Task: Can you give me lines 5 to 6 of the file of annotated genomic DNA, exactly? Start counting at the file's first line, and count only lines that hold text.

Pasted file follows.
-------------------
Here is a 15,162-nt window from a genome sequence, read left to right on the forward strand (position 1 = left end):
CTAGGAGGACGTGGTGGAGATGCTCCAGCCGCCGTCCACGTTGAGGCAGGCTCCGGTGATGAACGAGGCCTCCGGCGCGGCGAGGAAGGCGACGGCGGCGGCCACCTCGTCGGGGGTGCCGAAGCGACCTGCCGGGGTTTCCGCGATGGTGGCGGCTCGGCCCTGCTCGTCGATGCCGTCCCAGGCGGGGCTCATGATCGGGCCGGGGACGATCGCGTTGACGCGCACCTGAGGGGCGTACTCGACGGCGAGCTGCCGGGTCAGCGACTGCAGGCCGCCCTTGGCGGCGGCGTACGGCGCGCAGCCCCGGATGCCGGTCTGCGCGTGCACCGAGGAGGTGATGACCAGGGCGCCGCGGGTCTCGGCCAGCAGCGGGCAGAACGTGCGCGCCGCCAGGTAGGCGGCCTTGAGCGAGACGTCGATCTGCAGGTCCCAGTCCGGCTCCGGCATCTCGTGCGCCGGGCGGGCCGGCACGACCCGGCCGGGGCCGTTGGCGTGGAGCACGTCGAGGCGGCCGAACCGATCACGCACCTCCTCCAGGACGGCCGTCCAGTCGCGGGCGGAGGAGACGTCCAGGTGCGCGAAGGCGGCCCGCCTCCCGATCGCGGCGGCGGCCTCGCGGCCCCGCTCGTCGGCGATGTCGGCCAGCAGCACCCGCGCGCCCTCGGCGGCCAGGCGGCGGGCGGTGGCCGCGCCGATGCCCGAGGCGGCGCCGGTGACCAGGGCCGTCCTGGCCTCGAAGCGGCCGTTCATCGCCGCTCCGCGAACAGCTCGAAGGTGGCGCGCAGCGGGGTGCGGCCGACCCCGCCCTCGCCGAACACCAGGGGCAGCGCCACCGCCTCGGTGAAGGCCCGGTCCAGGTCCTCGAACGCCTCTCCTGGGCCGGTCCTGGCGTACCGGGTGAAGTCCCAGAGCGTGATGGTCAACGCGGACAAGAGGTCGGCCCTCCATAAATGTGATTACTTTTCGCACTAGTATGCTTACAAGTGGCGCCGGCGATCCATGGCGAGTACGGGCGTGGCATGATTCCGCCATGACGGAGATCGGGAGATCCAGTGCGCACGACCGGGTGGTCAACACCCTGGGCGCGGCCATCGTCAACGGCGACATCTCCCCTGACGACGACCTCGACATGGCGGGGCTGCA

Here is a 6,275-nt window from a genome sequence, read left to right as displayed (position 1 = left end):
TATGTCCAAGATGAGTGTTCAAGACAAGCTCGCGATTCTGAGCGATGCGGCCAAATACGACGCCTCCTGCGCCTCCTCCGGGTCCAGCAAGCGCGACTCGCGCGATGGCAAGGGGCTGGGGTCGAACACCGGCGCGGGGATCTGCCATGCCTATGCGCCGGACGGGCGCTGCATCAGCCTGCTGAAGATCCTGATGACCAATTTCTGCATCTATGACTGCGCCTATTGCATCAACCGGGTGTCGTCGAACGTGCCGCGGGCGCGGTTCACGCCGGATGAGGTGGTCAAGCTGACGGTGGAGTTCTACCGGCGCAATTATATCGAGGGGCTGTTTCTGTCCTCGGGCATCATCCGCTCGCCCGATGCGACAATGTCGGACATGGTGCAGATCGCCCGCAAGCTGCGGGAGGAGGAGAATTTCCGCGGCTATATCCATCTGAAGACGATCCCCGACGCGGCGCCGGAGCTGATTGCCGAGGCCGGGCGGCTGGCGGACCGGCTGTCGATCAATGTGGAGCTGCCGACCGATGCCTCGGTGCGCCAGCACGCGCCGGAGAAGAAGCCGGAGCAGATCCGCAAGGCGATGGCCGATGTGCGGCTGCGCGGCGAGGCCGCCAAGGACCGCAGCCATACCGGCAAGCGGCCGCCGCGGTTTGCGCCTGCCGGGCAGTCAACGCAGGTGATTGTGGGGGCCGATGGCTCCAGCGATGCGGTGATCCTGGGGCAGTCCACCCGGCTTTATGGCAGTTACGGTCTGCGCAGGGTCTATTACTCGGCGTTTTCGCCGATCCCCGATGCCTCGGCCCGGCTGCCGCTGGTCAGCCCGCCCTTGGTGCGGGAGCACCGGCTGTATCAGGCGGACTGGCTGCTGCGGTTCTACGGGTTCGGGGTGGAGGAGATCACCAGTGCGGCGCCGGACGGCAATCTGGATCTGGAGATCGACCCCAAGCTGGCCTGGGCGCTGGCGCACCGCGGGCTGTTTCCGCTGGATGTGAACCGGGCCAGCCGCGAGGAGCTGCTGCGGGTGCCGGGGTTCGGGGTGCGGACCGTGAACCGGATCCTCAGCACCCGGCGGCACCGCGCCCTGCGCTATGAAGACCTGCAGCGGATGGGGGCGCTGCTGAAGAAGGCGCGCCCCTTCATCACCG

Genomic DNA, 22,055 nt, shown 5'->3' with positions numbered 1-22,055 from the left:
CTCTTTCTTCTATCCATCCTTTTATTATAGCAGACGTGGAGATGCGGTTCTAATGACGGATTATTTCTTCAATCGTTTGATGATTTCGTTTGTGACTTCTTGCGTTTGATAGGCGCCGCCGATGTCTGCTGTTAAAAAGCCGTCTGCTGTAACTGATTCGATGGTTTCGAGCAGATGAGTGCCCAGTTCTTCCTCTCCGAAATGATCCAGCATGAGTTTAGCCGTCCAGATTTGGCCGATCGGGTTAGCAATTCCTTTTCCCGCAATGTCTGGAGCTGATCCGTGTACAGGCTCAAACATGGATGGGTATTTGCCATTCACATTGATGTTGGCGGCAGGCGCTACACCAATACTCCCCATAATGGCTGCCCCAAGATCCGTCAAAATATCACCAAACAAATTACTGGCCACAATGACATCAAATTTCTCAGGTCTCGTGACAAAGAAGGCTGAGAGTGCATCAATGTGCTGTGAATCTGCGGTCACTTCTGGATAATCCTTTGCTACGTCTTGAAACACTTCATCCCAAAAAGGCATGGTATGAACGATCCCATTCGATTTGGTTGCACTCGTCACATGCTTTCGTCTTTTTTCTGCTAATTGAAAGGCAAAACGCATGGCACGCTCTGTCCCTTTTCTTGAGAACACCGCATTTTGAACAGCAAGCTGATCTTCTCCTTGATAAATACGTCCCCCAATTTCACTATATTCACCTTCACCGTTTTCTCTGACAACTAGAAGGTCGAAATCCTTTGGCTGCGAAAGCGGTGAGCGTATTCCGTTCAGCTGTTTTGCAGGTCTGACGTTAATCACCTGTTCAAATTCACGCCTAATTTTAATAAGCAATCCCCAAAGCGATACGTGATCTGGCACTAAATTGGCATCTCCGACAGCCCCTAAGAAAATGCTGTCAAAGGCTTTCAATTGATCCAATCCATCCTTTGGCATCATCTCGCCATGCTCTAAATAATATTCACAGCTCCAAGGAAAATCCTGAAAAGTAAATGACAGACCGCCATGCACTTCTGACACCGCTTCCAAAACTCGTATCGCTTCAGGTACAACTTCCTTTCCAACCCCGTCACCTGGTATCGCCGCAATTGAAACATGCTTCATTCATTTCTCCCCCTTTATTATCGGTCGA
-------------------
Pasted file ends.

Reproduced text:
Genomic DNA, 22,055 nt, shown 5'->3' with positions numbered 1-22,055 from the left:
CTCTTTCTTCTATCCATCCTTTTATTATAGCAGACGTGGAGATGCGGTTCTAATGACGGATTATTTCTTCAATCGTTTGATGATTTCGTTTGTGACTTCTTGCGTTTGATAGGCGCCGCCGATGTCTGCTGTTAAAAAGCCGTCTGCTGTAACTGATTCGATGGTTTCGAGCAGATGAGTGCCCAGTTCTTCCTCTCCGAAATGATCCAGCATGAGTTTAGCCGTCCAGATTTGGCCGATCGGGTTAGCAATTCCTTTTCCCGCAATGTCTGGAGCTGATCCGTGTACAGGCTCAAACATGGATGGGTATTTGCCATTCACATTGATGTTGGCGGCAGGCGCTACACCAATACTCCCCATAATGGCTGCCCCAAGATCCGTCAAAATATCACCAAACAAATTACTGGCCACAATGACATCAAATTTCTCAGGTCTCGTGACAAAGAAGGCTGAGAGTGCATCAATGTGCTGTGAATCTGCGGTCACTTCTGGATAATCCTTTGCTACGTCTTGAAACACTTCATCCCAAAAAGGCATGGTATGAACGATCCCATTCGATTTGGTTGCACTCGTCACATGCTTTCGTCTTTTTTCTGCTAATTGAAAGGCAAAACGCATGGCACGCTCTGTCCCTTTTCTTGAGAACACCGCATTTTGAACAGCAAGCTGATCTTCTCCTTGATAAATACGTCCCCCAATTTCACTATATTCACCTTCACCGTTTTCTCTGACAACTAGAAGGTCGAAATCCTTTGGCTGCGAAAGCGGTGAGCGTATTCCGTTCAGCTGTTTTGCAGGTCTGACGTTAATCACCTGTTCAAATTCACGCCTAATTTTAATAAGCAATCCCCAAAGCGATACGTGATCTGGCACTAAATTGGCATCTCCGACAGCCCCTAAGAAAATGCTGTCAAAGGCTTTCAATTGATCCAATCCATCCTTTGGCATCATCTCGCCATGCTCTAAATAATATTCACAGCTCCAAGGAAAATCCTGAAAAGTAAATGACAGACCGCCATGCACTTCTGACACCGCTTCCAAAACTCGTATCGCTTCAGGTACAACTTCCTTTCCAACCCCGTCACCTGGTATCGCCGCAATTGAAACATGCTTCATTCATTTCTCCCCCTTTATTATCGGTCGA